We’ve talked before on this blog about attempts to recapture, as adults, those visceral feelings of excitement and anticipation we had as kids on the night before Christmas, lying in our dark bedrooms . . . or before our birthdays . . . or at the notion of school letting out for the summer or even for the weekend. I remember getting some of that feeling in the darkened movie theater, waiting for the feature to start.
Well, one time I’ve discovered that I experience that shivery, excited, tingly-stomach feeling as a grownup is in the few days before the World Fantasy Convention. I leave for San Jose on Wednesday the 28th, and I get back on November 3rd, so be advised that there won’t be a blog post during the Hallowe’en weekend. That very night, the 31st (Lord willing), I’ll be having dinner with my agents and some other clients of JABberwocky, the agency that represents me. (That wasn’t a typo in the name, by the way: the first three letters are the initials of the agency’s owner.) So this weekend I’m battening down the hatches, preparing lessons, packing, and timing & practicing the public reading I’m scheduled to do at 8:30 Thursday night, California time. Please hold a good thought for me — I’m desperately hoping even a few people will come to my reading. It’s awfully hard to draw a crowd when you’re an unknown writer, at a Con where so much cool stuff is going on. And I know none of my usual friends/loyal reading-supporters will be there this year. . . .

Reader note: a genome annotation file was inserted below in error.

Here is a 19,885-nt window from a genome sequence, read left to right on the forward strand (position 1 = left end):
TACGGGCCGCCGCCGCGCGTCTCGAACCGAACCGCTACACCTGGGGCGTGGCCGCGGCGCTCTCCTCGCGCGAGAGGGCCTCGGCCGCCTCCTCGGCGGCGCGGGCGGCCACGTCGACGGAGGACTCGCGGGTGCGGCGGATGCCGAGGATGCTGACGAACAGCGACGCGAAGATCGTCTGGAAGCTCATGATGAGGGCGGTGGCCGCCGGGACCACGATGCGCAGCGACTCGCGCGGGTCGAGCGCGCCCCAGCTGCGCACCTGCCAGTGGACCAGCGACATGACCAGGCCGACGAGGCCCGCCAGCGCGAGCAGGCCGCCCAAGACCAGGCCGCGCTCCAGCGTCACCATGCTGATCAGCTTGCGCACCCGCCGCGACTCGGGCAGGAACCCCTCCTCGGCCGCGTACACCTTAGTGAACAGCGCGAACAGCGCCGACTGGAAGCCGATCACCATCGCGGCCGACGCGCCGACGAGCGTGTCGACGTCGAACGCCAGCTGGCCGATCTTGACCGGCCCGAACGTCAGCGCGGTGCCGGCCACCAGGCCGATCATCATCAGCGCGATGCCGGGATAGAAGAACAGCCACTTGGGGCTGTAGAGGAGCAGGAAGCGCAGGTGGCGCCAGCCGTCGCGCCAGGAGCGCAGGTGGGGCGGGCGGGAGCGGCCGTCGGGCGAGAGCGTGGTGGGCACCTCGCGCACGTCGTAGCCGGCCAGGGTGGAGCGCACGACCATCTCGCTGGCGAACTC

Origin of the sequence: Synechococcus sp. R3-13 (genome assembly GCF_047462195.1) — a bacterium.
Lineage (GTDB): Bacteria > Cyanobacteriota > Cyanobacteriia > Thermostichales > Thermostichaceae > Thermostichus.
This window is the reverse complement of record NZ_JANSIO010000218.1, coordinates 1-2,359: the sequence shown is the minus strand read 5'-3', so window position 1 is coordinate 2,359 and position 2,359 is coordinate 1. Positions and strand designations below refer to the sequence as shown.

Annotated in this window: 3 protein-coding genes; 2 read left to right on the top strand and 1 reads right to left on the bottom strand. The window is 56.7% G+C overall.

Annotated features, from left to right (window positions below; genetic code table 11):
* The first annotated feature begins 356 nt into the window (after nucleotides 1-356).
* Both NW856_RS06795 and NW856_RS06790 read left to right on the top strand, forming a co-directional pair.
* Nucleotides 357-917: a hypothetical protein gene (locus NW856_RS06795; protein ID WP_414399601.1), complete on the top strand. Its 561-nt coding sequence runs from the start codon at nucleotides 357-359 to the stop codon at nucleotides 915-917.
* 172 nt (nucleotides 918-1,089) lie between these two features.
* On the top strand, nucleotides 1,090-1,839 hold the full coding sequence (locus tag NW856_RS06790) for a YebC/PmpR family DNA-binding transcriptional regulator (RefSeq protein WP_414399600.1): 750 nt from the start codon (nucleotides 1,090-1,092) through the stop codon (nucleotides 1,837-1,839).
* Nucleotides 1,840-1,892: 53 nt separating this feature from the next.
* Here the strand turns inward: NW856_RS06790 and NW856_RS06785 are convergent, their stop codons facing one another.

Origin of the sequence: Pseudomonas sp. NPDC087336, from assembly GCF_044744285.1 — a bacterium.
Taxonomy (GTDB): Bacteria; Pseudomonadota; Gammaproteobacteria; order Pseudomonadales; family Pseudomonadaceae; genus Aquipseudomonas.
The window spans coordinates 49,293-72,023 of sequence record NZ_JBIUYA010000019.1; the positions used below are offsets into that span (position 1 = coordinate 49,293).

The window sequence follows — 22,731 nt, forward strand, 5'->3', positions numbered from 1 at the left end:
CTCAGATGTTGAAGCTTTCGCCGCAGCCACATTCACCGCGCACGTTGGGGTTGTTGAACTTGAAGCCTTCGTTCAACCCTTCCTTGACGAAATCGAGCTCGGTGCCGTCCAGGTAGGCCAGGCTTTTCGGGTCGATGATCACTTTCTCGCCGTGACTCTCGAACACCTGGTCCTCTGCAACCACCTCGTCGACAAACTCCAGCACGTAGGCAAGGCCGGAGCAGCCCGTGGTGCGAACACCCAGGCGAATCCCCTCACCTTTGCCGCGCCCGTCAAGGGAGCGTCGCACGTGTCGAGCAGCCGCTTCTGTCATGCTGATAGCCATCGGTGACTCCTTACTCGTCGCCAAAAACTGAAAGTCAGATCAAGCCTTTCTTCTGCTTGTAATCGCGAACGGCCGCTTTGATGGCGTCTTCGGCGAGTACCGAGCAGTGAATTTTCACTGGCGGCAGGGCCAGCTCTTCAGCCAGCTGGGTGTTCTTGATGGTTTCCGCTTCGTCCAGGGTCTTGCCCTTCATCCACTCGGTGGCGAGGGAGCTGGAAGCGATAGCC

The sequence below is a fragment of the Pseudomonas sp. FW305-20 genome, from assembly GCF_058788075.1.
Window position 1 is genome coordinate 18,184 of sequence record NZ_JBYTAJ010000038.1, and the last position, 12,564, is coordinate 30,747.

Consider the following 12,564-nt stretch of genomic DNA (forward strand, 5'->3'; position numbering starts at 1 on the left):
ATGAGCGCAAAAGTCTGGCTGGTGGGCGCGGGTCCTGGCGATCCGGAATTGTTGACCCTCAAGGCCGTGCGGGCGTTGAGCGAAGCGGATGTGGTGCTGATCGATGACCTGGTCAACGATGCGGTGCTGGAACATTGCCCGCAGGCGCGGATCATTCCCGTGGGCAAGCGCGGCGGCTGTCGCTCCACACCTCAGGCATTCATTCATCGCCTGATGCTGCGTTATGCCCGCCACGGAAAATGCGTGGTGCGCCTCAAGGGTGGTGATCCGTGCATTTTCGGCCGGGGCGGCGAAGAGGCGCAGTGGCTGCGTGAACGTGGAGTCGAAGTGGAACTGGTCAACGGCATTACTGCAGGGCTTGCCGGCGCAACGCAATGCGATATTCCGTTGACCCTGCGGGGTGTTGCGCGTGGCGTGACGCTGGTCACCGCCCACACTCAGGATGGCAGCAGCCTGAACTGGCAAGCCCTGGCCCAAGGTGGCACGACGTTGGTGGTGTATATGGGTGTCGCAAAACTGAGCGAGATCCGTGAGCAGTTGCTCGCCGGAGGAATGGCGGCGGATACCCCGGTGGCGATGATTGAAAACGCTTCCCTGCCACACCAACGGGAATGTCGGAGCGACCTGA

Anyway, I’ll take my camera along, and I hope to have a bunch of pictures to post next time.
If anyone wants to take a look at what the convention is all about, here’s the website: http://www.worldfantasy2009.org
And here’s a nice grid they made of what’s happening where at what times:
But anyway. . . . here we are in Hallowe’en week, and I hope everyone has been enjoying the season! One thing I did to celebrate was to rewatch the Buffy Season 2 episode “Halloween” — one of the classics. And I’ve been reading a couple things by the old-time horror writer Arthur Machen, who greatly influenced H.P. Lovecraft. More about that in the future. . . .
But for now, we need a Hallowe’en story, and here’s a true one, courtesy of my dad. This actually happened to him. He told and retold this tale throughout his life. There are no ghost stories like old family ghost stories, because you get to grow up with them; you get to hear them over and over, spanning different ages of your life. You internalize them, as the trees swallow the leaning fences.
When he was a child, the family moved from within the city of Taylorville to an old, two-story farmhouse in the country. It stood alone among the fields, isolated and dark against the sky, far removed from the homes of the nearest neighbors. Such houses still stand today; I’ve seen hundreds of them, lonely patches of human habitation amid the endless acres of whispering grain.
We’re talking about the end of the 1930s. This was an era when electricity was still somewhat tenuous in the countryside, and when they moved in, the power had either not yet been hooked up or not yet turned on. The family used oil-burning lamps for the first stretch of nights in the house. During the sunny Illinois day, they hauled in loads of furniture, clothes, and cookware, placing things as best they could in the rooms where it all belonged.